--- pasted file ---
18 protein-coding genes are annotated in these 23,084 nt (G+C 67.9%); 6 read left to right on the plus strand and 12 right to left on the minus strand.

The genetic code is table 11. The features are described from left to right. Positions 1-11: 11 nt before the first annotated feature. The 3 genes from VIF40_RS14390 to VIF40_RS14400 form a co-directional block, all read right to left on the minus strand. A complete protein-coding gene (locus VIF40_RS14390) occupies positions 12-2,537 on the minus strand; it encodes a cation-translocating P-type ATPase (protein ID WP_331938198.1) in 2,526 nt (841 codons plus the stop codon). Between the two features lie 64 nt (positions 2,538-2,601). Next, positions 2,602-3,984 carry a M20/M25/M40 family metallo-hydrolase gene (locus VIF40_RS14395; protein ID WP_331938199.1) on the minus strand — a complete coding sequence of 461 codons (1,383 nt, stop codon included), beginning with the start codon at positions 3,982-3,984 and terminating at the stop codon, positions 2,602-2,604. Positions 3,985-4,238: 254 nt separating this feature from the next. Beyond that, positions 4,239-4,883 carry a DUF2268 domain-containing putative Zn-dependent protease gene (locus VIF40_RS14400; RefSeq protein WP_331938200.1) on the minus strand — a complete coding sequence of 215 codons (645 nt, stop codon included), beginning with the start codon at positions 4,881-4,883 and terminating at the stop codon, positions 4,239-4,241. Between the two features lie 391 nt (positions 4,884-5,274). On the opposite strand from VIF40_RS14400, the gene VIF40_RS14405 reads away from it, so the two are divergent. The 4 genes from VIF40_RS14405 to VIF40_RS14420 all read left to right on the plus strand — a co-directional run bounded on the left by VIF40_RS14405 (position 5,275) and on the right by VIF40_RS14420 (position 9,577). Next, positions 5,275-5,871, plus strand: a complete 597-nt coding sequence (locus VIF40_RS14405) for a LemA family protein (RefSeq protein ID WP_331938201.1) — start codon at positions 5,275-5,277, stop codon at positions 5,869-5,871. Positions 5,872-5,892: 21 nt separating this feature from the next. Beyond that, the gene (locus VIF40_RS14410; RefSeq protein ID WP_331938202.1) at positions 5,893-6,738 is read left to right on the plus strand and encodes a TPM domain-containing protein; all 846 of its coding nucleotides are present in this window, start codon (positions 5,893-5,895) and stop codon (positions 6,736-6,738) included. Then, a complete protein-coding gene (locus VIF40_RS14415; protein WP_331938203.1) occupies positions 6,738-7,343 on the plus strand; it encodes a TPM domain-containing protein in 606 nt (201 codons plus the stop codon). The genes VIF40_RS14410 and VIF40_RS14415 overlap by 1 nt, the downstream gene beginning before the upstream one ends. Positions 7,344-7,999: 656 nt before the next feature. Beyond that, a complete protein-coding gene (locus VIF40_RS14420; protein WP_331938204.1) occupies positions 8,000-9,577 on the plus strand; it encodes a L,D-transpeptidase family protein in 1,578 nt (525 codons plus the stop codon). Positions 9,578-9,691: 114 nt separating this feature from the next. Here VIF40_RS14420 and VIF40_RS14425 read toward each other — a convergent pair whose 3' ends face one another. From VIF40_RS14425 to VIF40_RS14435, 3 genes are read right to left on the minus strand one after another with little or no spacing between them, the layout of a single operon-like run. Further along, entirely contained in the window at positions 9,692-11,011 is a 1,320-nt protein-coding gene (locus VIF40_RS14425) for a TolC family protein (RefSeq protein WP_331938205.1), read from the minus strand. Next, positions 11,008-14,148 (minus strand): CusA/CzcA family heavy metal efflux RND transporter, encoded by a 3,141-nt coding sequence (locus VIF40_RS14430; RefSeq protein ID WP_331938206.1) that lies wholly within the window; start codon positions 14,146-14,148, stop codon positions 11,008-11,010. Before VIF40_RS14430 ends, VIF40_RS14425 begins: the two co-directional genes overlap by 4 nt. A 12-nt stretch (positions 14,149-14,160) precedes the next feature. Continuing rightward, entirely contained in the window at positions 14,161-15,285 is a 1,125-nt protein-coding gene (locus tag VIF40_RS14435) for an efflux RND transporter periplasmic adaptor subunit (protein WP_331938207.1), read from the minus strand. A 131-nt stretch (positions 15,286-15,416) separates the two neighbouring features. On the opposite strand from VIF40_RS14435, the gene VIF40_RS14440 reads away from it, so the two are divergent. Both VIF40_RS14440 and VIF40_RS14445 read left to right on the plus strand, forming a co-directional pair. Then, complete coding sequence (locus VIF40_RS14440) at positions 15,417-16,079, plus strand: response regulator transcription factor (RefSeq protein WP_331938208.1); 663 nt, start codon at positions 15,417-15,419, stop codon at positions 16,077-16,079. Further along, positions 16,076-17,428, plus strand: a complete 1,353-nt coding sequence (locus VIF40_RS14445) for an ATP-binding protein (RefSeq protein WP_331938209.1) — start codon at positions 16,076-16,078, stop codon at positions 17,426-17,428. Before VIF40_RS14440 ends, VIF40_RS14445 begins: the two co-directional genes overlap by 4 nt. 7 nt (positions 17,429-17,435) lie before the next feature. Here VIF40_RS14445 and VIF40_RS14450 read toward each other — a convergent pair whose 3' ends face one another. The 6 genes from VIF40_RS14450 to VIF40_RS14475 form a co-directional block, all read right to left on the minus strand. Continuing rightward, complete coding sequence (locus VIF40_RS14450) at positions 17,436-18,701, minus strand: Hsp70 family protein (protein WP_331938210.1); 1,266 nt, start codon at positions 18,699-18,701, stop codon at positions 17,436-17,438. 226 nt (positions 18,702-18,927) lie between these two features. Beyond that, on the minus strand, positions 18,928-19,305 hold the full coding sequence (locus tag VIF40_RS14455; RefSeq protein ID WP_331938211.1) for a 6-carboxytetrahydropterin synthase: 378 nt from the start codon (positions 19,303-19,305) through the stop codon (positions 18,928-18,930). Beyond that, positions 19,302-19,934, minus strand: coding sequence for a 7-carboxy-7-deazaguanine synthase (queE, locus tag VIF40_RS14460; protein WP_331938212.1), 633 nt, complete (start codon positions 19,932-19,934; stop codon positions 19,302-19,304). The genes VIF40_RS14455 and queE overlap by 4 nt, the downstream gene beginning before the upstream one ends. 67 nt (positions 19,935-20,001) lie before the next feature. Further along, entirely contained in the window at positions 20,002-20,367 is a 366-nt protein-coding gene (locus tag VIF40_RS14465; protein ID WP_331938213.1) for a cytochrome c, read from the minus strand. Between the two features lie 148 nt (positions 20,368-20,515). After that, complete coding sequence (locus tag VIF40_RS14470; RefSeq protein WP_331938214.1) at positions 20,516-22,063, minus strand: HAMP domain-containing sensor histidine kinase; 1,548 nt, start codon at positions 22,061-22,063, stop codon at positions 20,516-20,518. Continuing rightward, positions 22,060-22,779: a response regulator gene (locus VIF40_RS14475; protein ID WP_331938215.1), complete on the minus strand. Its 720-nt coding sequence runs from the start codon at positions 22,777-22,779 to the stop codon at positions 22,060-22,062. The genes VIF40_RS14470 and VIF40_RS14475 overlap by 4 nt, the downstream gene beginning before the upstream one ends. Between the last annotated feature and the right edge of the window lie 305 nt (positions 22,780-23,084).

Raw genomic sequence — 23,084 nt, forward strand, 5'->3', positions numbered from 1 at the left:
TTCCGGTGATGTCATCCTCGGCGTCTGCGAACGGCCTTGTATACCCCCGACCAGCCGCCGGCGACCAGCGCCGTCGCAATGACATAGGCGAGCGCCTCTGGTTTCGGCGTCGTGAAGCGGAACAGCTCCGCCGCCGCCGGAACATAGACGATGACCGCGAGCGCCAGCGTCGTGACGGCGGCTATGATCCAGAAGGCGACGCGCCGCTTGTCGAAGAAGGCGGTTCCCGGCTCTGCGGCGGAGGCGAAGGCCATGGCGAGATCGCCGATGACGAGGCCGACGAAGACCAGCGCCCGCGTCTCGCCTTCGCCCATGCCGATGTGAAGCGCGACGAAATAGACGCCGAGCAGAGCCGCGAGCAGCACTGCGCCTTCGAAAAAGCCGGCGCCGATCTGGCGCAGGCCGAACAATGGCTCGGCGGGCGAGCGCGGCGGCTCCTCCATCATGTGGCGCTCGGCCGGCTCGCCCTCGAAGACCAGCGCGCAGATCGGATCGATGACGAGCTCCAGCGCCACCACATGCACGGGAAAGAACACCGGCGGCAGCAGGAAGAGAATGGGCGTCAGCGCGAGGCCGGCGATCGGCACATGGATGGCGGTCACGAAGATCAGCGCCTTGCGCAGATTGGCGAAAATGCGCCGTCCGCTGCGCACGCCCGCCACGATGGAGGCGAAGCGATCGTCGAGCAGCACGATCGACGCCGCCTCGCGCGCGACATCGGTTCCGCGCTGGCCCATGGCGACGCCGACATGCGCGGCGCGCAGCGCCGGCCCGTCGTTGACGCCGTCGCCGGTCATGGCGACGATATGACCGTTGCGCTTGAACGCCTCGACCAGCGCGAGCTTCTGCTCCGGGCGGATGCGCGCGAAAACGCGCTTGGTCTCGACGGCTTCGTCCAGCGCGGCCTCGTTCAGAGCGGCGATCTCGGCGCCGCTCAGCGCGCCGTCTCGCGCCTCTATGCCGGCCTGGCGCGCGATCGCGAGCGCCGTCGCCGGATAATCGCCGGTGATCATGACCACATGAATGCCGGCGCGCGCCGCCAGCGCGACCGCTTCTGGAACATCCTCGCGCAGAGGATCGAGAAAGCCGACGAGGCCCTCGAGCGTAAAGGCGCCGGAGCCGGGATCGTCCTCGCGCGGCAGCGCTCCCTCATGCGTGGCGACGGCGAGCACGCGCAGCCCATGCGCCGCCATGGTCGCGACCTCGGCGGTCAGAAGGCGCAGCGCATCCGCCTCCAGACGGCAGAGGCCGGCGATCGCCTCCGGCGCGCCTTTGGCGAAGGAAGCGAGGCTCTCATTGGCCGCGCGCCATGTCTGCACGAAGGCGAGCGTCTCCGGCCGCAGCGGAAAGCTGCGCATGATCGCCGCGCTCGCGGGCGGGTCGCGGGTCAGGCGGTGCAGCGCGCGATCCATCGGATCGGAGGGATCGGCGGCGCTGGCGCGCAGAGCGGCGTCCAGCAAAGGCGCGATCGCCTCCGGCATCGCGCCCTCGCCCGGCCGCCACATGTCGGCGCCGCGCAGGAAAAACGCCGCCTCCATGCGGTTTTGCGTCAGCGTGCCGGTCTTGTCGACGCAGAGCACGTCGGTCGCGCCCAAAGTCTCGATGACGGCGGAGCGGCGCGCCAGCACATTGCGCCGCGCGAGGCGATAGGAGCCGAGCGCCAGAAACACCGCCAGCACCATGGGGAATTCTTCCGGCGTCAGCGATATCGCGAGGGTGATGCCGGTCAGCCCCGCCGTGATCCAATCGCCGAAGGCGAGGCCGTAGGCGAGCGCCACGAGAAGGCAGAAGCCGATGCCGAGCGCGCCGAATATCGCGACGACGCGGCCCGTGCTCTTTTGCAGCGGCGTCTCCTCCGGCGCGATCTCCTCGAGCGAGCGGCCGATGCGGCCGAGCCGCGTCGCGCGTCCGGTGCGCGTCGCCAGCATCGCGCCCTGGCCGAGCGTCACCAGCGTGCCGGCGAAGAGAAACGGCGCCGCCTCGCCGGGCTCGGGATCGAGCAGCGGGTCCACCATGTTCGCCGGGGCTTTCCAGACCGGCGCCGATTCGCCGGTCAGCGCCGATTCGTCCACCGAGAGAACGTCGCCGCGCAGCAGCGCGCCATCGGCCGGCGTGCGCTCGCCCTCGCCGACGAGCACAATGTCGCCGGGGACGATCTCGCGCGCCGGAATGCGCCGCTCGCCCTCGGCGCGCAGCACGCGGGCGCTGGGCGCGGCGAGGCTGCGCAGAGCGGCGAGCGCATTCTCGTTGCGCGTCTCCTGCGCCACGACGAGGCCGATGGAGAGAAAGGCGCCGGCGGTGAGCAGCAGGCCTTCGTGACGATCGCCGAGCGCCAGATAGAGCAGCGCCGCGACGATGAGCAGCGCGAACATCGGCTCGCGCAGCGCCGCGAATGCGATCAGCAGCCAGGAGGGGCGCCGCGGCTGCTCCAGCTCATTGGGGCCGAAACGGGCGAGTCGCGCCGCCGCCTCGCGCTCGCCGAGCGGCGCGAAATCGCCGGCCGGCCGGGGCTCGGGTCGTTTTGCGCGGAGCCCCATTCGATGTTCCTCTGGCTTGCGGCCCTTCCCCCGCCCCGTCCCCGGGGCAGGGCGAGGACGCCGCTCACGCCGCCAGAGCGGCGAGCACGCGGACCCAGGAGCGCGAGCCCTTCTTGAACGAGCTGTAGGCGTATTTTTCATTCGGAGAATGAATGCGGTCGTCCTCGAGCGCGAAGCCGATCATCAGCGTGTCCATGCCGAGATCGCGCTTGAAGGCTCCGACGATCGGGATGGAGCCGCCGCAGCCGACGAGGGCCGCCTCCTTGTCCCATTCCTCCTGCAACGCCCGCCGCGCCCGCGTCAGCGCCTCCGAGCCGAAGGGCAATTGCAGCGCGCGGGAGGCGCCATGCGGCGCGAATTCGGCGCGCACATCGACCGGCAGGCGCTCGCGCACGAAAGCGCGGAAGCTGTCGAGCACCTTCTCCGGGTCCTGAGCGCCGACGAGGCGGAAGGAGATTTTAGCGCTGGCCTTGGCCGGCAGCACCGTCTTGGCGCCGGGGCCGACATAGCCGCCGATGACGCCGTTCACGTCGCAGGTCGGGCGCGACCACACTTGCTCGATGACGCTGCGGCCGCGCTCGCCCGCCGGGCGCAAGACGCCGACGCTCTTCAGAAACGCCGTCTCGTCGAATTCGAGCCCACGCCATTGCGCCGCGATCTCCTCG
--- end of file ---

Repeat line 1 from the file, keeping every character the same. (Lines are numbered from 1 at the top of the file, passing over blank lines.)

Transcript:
18 protein-coding genes are annotated in these 23,084 nt (G+C 67.9%); 6 read left to right on the plus strand and 12 right to left on the minus strand.